However, the underlying equities in the S&P 500 are diversified by sector, region and customer base, thereby reducing the overall risk of any one company or sector on total returns.

For investors seeking an investment that leverages the potential of the American economy, VFV offers a solid option that has historically delivered strong capital gains with modest dividends (paid on a quarterly basis).

Since inception, VFV has delivered 15.53% annualized growth with a 5-year annual performance of 11.77% (as of October 31, 2023).

As at the same date, VFV had total assets of $9 billion.

ZSP

The BMO S&P 500 Index EF (ZSP) was launched in November 2012 and also replicates the performance of the S&P 500 index.

Unlike the VFV, the ZSP opts to individually purchase and periodically rebalance the 500 underlying stocks encompassed in the ETF.

By purchasing the ZSP, investors receive indirect exposure to 500 of the largest and most liquid stocks in the American equity markets within a single security.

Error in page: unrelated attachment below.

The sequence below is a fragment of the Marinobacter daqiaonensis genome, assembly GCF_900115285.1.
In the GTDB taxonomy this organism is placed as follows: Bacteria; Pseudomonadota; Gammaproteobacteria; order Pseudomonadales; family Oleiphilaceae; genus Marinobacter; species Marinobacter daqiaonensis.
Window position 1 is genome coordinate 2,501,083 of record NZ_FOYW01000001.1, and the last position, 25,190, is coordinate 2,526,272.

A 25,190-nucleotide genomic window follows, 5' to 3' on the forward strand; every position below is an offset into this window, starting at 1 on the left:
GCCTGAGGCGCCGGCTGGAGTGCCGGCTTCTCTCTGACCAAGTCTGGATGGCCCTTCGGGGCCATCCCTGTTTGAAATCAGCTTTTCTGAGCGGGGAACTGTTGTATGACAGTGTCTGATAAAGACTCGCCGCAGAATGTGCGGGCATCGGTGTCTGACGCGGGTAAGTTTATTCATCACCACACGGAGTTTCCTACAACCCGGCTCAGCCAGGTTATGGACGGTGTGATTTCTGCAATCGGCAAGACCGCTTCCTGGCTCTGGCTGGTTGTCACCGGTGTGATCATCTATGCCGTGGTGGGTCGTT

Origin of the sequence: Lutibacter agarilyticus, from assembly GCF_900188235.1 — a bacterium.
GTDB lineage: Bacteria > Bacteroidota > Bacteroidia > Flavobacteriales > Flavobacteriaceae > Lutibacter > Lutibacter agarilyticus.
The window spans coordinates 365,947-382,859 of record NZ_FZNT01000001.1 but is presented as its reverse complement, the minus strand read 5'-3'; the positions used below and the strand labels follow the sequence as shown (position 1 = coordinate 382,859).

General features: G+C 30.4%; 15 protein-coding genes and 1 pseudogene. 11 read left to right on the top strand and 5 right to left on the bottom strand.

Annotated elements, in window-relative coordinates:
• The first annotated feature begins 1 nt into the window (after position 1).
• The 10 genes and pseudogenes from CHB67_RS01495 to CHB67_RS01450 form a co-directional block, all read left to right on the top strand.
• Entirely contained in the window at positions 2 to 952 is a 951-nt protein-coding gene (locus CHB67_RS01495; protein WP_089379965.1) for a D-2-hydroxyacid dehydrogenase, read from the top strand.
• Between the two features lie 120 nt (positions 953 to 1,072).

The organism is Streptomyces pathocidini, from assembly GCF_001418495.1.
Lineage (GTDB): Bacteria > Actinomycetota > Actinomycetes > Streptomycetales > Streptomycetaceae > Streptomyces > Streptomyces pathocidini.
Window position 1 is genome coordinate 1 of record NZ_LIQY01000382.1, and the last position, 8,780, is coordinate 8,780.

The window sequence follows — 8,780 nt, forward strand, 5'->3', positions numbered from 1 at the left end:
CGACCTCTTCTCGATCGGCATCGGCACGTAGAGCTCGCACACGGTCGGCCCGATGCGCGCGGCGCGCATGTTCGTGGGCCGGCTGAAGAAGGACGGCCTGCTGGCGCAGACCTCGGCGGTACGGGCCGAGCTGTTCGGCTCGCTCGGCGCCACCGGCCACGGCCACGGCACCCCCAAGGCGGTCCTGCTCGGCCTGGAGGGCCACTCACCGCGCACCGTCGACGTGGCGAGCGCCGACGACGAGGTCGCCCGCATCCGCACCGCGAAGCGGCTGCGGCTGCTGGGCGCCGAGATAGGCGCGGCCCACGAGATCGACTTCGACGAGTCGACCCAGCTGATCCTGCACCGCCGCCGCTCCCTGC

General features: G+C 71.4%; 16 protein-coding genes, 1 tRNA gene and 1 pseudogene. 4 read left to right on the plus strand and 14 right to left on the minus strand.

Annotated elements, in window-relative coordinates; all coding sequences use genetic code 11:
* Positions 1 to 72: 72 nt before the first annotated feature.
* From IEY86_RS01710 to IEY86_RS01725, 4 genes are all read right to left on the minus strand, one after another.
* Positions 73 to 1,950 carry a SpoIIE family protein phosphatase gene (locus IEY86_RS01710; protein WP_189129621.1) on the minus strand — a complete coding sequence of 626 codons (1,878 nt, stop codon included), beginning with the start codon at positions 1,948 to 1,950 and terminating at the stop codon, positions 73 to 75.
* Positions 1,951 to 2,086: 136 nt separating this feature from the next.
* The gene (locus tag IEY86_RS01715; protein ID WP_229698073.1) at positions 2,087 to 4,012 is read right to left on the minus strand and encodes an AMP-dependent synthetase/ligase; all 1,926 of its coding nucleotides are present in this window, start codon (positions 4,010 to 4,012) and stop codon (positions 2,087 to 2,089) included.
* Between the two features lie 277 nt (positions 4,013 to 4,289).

The ZSP is ideal for young and middle-aged Canadian investors with a longer time horizon for goals such as retirement and a bullish view of the American economy.

As of October 31, 2023, the ETF had $10.5 billion in assets under management.

Since its inception, the ZSP ETF has delivered 15.89% annualized returns with a 5-year return of 11.79%.

VFV vs ZSP Performance

VFV Annualized Performance (as of October 31, 2023):

  • 3-Year: 11.46%
  • 5-Year: 11.77%
  • 10-Year: 13.97%
  • Since Inception: 15.53%

ZSP Annualized Performance (as of October 31, 2023):

  • 3-Year: 11.48%
  • 5-Year: 11.79%
  • 10-Year: 13.94%
  • Since inception: 15.89%

 

VFV vs ZSP Fees

VFV offers a Management Expense Ratio (MER) of 0.09% which is largely comprised of its 0.08% management fee.

ZSP also offers a Management Expense Ratio (MER) of 0.09%.

VFV vs ZSP Holdings

Below were the top security holdings within VFV (top 10 holdings as a % of asset value)

  • Microsoft Corp. (7.1%)
  • Apple Inc. (7.1%)
  • Amazon.com Inc. (3.4%)
  • NVIDIA Corp. (2.8%)
  • Alphabet Inc. (2.1%)
  • Meta Platforms Inc. (1.9%)
  • Alphabet Inc. (1.8%)
  • Berkshire Hathaway Inc. (1.8%)
  • Tesla Inc. (1.6%)
  • UnitedHealth Group Inc. (1.4%)